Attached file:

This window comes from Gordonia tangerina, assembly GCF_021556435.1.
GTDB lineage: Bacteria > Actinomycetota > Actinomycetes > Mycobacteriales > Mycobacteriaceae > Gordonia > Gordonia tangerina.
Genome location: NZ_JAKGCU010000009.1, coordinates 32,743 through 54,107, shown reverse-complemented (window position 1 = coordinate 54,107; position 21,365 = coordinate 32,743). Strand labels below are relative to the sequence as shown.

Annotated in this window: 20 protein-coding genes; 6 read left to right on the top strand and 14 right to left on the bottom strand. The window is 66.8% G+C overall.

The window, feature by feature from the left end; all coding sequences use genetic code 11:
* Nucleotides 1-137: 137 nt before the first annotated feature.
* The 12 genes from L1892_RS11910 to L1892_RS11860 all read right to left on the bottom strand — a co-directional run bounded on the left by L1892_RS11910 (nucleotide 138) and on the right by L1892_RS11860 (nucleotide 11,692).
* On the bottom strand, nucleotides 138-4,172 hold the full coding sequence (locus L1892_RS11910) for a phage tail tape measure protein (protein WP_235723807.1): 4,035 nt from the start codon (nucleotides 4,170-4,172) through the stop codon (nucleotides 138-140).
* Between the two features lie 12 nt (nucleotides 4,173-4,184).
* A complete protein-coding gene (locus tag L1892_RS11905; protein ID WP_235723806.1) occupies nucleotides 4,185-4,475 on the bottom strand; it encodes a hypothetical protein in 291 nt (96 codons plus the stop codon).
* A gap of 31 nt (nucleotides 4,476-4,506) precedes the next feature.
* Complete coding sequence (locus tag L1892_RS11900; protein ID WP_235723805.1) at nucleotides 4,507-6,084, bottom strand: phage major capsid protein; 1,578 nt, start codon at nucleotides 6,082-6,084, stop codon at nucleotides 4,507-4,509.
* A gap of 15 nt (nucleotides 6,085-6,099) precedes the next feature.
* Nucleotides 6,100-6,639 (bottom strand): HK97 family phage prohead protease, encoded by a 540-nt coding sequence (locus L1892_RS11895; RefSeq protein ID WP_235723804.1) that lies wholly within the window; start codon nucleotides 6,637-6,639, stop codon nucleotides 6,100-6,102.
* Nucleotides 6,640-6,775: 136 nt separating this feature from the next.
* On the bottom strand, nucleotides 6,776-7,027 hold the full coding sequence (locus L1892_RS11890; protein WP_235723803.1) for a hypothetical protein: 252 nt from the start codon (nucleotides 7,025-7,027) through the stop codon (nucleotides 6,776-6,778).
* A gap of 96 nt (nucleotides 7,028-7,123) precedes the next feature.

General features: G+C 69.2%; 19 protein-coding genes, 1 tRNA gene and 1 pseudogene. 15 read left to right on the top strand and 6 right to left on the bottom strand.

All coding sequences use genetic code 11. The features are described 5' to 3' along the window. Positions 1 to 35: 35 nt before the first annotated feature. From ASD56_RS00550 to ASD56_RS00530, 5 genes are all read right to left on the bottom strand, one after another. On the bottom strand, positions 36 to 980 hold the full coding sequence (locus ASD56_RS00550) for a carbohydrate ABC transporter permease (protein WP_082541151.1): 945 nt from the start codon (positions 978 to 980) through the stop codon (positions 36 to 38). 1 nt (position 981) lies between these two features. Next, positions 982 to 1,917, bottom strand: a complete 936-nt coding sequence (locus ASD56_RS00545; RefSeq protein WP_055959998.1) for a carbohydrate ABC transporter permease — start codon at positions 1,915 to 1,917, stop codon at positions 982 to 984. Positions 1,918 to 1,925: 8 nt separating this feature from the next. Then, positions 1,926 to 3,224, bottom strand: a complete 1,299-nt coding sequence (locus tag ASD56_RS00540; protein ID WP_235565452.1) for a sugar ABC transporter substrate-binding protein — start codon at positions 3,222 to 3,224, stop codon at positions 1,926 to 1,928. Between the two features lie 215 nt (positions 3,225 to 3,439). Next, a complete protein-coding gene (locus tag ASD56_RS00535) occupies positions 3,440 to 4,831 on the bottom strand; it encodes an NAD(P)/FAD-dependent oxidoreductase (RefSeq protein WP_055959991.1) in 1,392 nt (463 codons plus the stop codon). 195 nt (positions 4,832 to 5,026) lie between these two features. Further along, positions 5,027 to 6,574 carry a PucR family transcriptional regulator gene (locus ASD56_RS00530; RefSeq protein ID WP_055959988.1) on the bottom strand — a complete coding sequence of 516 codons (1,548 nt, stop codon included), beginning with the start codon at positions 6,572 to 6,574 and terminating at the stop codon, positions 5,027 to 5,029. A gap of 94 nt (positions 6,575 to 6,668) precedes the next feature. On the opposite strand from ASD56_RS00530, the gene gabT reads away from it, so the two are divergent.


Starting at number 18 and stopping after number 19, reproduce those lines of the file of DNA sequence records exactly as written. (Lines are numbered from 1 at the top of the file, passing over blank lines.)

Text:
General features: G+C 69.2%; 19 protein-coding genes, 1 tRNA gene and 1 pseudogene. 15 read left to right on the top strand and 6 right to left on the bottom strand.

All coding sequences use genetic code 11. The features are described 5' to 3' along the window. Positions 1 to 35: 35 nt before the first annotated feature. From ASD56_RS00550 to ASD56_RS00530, 5 genes are all read right to left on the bottom strand, one after another. On the bottom strand, positions 36 to 980 hold the full coding sequence (locus ASD56_RS00550) for a carbohydrate ABC transporter permease (protein WP_082541151.1): 945 nt from the start codon (positions 978 to 980) through the stop codon (positions 36 to 38). 1 nt (position 981) lies between these two features. Next, positions 982 to 1,917, bottom strand: a complete 936-nt coding sequence (locus ASD56_RS00545; RefSeq protein WP_055959998.1) for a carbohydrate ABC transporter permease — start codon at positions 1,915 to 1,917, stop codon at positions 982 to 984. Positions 1,918 to 1,925: 8 nt separating this feature from the next. Then, positions 1,926 to 3,224, bottom strand: a complete 1,299-nt coding sequence (locus tag ASD56_RS00540; protein ID WP_235565452.1) for a sugar ABC transporter substrate-binding protein — start codon at positions 3,222 to 3,224, stop codon at positions 1,926 to 1,928. Between the two features lie 215 nt (positions 3,225 to 3,439). Next, a complete protein-coding gene (locus tag ASD56_RS00535) occupies positions 3,440 to 4,831 on the bottom strand; it encodes an NAD(P)/FAD-dependent oxidoreductase (RefSeq protein WP_055959991.1) in 1,392 nt (463 codons plus the stop codon). 195 nt (positions 4,832 to 5,026) lie between these two features. Further along, positions 5,027 to 6,574 carry a PucR family transcriptional regulator gene (locus ASD56_RS00530; RefSeq protein ID WP_055959988.1) on the bottom strand — a complete coding sequence of 516 codons (1,548 nt, stop codon included), beginning with the start codon at positions 6,572 to 6,574 and terminating at the stop codon, positions 5,027 to 5,029. A gap of 94 nt (positions 6,575 to 6,668) precedes the next feature. On the opposite strand from ASD56_RS00530, the gene gabT reads away from it, so the two are divergent.